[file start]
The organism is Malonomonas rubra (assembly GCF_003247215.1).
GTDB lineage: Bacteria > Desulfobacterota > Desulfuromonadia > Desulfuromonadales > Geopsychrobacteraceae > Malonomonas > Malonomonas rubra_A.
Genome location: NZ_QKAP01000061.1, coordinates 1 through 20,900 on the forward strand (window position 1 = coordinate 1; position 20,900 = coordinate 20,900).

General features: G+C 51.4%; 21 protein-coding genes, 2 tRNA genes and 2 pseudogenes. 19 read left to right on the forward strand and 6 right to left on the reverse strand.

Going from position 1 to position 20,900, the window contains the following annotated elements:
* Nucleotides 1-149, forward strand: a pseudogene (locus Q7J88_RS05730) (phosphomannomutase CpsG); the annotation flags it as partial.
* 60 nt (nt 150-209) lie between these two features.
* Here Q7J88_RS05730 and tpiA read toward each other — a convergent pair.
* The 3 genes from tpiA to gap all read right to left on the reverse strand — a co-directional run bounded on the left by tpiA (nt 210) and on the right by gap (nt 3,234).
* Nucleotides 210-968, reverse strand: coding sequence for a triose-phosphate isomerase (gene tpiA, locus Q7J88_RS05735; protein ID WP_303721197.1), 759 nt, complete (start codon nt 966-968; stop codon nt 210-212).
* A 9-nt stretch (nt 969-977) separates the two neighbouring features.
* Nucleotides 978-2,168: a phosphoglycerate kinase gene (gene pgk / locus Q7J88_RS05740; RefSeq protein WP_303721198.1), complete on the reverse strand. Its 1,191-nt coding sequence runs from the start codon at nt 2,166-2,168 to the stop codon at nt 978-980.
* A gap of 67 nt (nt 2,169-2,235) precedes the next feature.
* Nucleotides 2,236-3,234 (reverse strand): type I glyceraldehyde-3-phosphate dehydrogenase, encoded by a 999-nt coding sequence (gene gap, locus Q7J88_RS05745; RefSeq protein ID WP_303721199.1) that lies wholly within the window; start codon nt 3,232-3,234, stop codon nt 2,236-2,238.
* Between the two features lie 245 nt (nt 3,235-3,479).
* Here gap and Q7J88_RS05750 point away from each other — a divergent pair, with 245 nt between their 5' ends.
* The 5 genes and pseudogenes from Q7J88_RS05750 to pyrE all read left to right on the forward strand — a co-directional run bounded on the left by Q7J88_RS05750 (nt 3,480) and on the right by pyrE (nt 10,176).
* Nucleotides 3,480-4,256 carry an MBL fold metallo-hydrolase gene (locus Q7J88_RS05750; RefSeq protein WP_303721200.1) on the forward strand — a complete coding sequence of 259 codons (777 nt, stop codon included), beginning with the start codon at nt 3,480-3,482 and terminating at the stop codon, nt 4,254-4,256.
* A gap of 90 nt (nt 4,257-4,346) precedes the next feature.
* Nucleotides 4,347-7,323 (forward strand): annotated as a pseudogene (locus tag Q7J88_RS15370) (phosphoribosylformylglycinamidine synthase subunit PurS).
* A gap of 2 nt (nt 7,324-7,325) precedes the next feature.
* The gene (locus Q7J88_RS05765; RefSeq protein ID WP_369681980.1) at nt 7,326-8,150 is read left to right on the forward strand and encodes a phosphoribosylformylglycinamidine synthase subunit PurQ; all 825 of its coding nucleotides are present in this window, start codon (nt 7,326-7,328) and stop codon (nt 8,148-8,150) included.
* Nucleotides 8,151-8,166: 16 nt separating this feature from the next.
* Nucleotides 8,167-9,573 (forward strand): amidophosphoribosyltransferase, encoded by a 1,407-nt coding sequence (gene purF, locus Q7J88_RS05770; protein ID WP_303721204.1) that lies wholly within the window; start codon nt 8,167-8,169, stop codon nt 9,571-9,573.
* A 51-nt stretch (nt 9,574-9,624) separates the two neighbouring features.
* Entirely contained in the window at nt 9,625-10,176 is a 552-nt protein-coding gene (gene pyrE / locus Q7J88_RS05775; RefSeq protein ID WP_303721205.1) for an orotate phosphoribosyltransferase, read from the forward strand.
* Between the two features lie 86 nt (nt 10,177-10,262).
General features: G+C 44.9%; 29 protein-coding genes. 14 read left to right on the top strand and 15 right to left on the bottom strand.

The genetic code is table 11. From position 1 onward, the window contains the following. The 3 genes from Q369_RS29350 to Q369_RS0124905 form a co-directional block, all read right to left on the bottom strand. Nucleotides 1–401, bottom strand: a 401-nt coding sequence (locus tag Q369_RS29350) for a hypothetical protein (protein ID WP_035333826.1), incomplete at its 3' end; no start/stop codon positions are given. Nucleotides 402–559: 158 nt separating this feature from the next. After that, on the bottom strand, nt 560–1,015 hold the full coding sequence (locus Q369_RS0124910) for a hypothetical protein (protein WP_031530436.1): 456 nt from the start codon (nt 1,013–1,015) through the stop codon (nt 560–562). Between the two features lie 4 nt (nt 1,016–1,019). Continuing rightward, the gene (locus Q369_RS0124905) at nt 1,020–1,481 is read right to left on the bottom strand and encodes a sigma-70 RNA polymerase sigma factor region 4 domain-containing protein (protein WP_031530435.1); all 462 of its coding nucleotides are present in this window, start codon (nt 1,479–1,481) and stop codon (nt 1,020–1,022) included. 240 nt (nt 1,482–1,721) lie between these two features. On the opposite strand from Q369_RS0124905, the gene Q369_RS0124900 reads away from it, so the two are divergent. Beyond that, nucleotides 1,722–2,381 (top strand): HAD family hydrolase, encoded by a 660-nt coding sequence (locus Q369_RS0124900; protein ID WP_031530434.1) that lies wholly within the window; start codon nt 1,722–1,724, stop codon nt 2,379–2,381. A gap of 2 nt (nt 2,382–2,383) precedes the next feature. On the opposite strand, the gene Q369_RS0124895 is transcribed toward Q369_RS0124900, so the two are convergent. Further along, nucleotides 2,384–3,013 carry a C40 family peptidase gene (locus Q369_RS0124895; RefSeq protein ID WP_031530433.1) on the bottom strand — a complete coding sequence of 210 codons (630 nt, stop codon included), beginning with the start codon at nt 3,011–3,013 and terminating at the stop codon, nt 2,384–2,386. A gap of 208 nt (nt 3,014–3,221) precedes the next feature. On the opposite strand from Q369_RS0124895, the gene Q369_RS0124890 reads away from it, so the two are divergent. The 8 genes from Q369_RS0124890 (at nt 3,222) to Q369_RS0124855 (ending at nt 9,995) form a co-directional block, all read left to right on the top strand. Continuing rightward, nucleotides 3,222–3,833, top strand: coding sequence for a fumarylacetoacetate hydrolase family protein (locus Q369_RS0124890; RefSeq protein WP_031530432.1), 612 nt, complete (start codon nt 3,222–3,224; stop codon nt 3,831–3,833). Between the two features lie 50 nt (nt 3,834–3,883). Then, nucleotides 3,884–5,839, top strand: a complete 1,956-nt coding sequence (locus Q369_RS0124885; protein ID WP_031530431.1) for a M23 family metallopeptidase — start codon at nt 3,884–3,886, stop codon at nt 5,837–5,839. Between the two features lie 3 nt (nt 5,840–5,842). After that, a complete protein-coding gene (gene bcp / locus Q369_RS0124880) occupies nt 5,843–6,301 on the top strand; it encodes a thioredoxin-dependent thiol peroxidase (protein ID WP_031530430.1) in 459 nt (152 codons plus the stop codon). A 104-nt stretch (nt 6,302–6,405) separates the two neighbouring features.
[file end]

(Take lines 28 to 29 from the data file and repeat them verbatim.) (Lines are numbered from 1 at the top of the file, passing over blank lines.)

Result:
General features: G+C 44.9%; 29 protein-coding genes. 14 read left to right on the top strand and 15 right to left on the bottom strand.

The genetic code is table 11. From position 1 onward, the window contains the following. The 3 genes from Q369_RS29350 to Q369_RS0124905 form a co-directional block, all read right to left on the bottom strand. Nucleotides 1–401, bottom strand: a 401-nt coding sequence (locus tag Q369_RS29350) for a hypothetical protein (protein ID WP_035333826.1), incomplete at its 3' end; no start/stop codon positions are given. Nucleotides 402–559: 158 nt separating this feature from the next. After that, on the bottom strand, nt 560–1,015 hold the full coding sequence (locus Q369_RS0124910) for a hypothetical protein (protein WP_031530436.1): 456 nt from the start codon (nt 1,013–1,015) through the stop codon (nt 560–562). Between the two features lie 4 nt (nt 1,016–1,019). Continuing rightward, the gene (locus Q369_RS0124905) at nt 1,020–1,481 is read right to left on the bottom strand and encodes a sigma-70 RNA polymerase sigma factor region 4 domain-containing protein (protein WP_031530435.1); all 462 of its coding nucleotides are present in this window, start codon (nt 1,479–1,481) and stop codon (nt 1,020–1,022) included. 240 nt (nt 1,482–1,721) lie between these two features. On the opposite strand from Q369_RS0124905, the gene Q369_RS0124900 reads away from it, so the two are divergent. Beyond that, nucleotides 1,722–2,381 (top strand): HAD family hydrolase, encoded by a 660-nt coding sequence (locus Q369_RS0124900; protein ID WP_031530434.1) that lies wholly within the window; start codon nt 1,722–1,724, stop codon nt 2,379–2,381. A gap of 2 nt (nt 2,382–2,383) precedes the next feature. On the opposite strand, the gene Q369_RS0124895 is transcribed toward Q369_RS0124900, so the two are convergent. Further along, nucleotides 2,384–3,013 carry a C40 family peptidase gene (locus Q369_RS0124895; RefSeq protein ID WP_031530433.1) on the bottom strand — a complete coding sequence of 210 codons (630 nt, stop codon included), beginning with the start codon at nt 3,011–3,013 and terminating at the stop codon, nt 2,384–2,386. A gap of 208 nt (nt 3,014–3,221) precedes the next feature. On the opposite strand from Q369_RS0124895, the gene Q369_RS0124890 reads away from it, so the two are divergent. The 8 genes from Q369_RS0124890 (at nt 3,222) to Q369_RS0124855 (ending at nt 9,995) form a co-directional block, all read left to right on the top strand. Continuing rightward, nucleotides 3,222–3,833, top strand: coding sequence for a fumarylacetoacetate hydrolase family protein (locus Q369_RS0124890; RefSeq protein WP_031530432.1), 612 nt, complete (start codon nt 3,222–3,224; stop codon nt 3,831–3,833). Between the two features lie 50 nt (nt 3,834–3,883). Then, nucleotides 3,884–5,839, top strand: a complete 1,956-nt coding sequence (locus Q369_RS0124885; protein ID WP_031530431.1) for a M23 family metallopeptidase — start codon at nt 3,884–3,886, stop codon at nt 5,837–5,839. Between the two features lie 3 nt (nt 5,840–5,842). After that, a complete protein-coding gene (gene bcp / locus Q369_RS0124880) occupies nt 5,843–6,301 on the top strand; it encodes a thioredoxin-dependent thiol peroxidase (protein ID WP_031530430.1) in 459 nt (152 codons plus the stop codon). A 104-nt stretch (nt 6,302–6,405) separates the two neighbouring features.